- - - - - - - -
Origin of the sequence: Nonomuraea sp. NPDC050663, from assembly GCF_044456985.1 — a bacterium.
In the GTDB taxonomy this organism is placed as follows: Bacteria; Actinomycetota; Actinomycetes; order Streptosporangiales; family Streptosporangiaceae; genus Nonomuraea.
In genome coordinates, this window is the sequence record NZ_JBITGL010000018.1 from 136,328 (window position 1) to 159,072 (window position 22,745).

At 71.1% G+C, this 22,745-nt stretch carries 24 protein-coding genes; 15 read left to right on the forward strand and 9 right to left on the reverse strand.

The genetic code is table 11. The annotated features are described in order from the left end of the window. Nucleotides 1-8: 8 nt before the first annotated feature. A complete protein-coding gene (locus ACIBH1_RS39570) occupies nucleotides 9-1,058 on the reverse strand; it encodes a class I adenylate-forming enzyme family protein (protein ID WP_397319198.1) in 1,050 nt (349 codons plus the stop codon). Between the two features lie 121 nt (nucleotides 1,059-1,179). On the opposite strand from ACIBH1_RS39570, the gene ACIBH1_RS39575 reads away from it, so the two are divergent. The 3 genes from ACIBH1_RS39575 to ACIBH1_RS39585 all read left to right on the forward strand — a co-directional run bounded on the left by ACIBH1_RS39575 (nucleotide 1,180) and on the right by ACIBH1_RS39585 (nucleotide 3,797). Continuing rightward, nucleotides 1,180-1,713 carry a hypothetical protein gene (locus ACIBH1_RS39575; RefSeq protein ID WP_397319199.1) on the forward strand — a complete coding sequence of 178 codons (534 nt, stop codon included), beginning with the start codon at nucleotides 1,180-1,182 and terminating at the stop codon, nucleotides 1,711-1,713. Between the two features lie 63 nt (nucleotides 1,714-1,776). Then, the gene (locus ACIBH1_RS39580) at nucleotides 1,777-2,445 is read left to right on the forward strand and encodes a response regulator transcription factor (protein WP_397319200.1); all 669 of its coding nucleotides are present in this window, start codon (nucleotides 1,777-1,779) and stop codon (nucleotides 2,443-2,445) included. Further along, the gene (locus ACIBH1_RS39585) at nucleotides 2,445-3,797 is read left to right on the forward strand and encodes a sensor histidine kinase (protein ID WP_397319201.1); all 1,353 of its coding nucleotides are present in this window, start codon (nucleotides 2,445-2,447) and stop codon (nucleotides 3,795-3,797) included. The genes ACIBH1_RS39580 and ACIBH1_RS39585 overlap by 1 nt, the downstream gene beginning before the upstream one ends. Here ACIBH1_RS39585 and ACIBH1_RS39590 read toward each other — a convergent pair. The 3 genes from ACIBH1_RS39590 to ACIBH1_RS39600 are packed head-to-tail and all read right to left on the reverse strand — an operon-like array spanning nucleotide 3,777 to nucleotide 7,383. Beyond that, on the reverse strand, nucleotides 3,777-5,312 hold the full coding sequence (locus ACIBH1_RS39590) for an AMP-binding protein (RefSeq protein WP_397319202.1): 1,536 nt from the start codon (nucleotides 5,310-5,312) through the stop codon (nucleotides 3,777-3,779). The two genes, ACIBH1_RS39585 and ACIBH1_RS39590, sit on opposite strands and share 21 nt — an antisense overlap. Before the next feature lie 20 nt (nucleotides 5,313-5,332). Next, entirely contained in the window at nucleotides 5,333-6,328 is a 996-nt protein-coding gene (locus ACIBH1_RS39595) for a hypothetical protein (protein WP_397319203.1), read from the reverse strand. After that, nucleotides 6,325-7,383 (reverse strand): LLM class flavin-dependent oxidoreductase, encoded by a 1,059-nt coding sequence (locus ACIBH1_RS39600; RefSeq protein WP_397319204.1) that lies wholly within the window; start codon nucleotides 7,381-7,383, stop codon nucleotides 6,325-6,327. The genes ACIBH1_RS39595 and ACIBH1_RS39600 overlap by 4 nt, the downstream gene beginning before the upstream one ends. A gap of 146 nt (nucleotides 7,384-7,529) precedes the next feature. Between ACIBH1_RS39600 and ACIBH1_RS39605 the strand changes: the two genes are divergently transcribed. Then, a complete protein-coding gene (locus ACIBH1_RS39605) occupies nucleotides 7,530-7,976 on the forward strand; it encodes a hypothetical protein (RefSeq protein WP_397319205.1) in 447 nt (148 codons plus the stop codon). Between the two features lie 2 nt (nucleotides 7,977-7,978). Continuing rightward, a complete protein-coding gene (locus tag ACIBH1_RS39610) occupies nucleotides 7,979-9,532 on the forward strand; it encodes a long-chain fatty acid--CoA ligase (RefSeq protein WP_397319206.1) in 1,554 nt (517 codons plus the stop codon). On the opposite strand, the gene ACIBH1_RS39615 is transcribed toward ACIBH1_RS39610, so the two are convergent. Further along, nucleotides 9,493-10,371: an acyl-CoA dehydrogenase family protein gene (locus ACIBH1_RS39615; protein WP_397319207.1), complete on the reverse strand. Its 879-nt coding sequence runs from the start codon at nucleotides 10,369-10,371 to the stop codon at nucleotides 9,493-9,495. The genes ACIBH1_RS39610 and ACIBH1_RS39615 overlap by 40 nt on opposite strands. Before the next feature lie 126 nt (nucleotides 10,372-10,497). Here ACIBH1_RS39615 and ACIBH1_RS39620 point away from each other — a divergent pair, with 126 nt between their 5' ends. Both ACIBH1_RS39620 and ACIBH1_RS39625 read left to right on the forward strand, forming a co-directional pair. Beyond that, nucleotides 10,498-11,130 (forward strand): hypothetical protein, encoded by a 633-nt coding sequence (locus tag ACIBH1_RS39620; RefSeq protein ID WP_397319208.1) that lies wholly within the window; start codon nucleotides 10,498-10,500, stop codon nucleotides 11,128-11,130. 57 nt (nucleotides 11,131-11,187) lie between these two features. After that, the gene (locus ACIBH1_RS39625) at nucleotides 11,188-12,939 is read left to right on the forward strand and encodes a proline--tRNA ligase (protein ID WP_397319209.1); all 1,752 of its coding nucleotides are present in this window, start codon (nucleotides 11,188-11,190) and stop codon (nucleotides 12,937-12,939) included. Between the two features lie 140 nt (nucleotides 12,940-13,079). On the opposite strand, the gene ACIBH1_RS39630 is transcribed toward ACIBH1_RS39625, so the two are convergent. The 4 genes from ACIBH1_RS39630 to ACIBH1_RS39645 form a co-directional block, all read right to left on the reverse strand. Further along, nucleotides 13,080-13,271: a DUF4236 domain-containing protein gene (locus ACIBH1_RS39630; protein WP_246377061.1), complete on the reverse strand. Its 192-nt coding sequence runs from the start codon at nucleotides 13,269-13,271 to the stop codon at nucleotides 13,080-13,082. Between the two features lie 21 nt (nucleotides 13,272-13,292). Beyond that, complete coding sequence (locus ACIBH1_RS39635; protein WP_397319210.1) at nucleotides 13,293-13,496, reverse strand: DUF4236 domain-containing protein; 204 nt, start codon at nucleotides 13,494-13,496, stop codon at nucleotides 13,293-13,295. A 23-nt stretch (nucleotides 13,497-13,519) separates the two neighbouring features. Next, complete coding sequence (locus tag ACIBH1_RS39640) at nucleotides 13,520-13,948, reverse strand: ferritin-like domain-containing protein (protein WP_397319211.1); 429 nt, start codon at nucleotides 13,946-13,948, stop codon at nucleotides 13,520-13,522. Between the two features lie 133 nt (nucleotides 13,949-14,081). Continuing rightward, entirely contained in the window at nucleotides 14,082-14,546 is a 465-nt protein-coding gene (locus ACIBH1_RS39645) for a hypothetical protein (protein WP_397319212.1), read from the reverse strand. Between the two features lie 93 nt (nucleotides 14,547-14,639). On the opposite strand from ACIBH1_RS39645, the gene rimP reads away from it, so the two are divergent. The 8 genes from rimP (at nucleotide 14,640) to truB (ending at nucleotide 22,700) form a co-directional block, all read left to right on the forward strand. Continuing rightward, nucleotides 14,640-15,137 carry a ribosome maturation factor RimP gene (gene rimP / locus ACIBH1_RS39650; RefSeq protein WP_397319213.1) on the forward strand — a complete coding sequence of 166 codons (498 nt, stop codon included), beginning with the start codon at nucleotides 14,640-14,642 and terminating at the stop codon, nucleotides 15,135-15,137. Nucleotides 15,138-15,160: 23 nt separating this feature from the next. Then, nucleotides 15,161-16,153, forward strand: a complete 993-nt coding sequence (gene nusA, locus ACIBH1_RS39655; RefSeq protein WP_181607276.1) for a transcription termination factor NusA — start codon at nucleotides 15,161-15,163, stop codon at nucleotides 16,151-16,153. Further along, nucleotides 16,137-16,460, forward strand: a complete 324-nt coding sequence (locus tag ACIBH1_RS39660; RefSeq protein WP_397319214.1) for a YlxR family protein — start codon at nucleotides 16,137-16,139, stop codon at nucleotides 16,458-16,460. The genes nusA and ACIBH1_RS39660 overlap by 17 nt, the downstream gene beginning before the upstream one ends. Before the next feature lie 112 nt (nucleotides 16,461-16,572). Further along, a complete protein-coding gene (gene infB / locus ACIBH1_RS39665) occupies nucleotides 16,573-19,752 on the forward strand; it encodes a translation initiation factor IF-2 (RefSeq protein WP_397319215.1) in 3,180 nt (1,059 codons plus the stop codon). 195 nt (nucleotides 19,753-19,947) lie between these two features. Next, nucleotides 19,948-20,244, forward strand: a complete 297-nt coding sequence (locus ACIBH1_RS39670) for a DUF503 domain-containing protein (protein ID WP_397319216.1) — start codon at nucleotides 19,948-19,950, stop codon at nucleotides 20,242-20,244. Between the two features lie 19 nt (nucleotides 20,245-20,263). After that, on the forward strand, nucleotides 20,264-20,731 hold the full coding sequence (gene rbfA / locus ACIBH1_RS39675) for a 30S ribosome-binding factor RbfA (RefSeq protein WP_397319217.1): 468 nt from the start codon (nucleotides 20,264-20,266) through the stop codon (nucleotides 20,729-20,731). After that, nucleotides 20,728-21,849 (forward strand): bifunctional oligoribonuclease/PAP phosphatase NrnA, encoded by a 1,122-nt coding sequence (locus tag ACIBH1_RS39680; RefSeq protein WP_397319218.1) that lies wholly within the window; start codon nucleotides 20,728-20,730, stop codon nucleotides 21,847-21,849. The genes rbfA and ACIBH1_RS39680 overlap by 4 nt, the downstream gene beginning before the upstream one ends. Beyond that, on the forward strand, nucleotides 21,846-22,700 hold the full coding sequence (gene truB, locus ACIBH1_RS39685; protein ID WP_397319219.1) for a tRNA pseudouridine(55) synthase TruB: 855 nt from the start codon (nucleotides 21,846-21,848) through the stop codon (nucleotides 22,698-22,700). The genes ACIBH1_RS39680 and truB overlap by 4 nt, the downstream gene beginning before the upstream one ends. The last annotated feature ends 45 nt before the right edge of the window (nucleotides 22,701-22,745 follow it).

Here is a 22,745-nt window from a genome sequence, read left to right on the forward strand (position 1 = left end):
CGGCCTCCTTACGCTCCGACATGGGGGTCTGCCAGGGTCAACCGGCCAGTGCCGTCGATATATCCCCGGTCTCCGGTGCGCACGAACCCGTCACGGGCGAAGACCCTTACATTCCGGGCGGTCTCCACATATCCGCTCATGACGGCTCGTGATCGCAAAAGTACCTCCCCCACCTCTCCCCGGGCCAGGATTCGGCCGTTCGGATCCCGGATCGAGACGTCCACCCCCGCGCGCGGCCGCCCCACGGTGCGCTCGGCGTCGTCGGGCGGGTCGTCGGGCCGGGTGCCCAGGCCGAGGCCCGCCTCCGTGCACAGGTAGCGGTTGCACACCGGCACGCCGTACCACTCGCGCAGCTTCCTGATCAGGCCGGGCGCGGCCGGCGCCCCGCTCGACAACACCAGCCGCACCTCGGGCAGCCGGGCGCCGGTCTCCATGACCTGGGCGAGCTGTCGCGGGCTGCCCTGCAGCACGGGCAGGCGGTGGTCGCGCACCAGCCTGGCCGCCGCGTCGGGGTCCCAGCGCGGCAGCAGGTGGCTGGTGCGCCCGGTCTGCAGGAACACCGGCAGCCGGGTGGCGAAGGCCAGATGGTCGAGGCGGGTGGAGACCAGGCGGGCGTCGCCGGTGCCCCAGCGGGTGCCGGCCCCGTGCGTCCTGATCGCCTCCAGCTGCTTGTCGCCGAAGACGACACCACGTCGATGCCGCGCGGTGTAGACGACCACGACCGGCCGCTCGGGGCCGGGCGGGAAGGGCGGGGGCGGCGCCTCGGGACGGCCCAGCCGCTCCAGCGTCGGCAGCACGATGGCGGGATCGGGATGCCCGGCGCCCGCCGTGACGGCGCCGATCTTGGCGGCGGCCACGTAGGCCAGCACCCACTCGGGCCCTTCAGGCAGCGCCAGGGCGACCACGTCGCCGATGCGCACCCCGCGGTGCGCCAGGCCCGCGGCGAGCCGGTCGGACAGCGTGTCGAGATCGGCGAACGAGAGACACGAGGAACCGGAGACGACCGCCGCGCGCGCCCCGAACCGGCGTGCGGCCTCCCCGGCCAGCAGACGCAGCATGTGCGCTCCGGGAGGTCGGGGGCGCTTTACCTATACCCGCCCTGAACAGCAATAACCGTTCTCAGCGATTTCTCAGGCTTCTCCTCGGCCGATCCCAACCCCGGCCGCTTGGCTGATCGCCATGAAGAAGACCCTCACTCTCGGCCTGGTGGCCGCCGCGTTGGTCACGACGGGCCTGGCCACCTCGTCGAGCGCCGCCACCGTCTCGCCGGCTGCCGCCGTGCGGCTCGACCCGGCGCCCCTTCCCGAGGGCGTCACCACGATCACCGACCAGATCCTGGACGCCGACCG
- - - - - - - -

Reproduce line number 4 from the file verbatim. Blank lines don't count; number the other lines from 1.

At 71.1% G+C, this 22,745-nt stretch carries 24 protein-coding genes; 15 read left to right on the forward strand and 9 right to left on the reverse strand.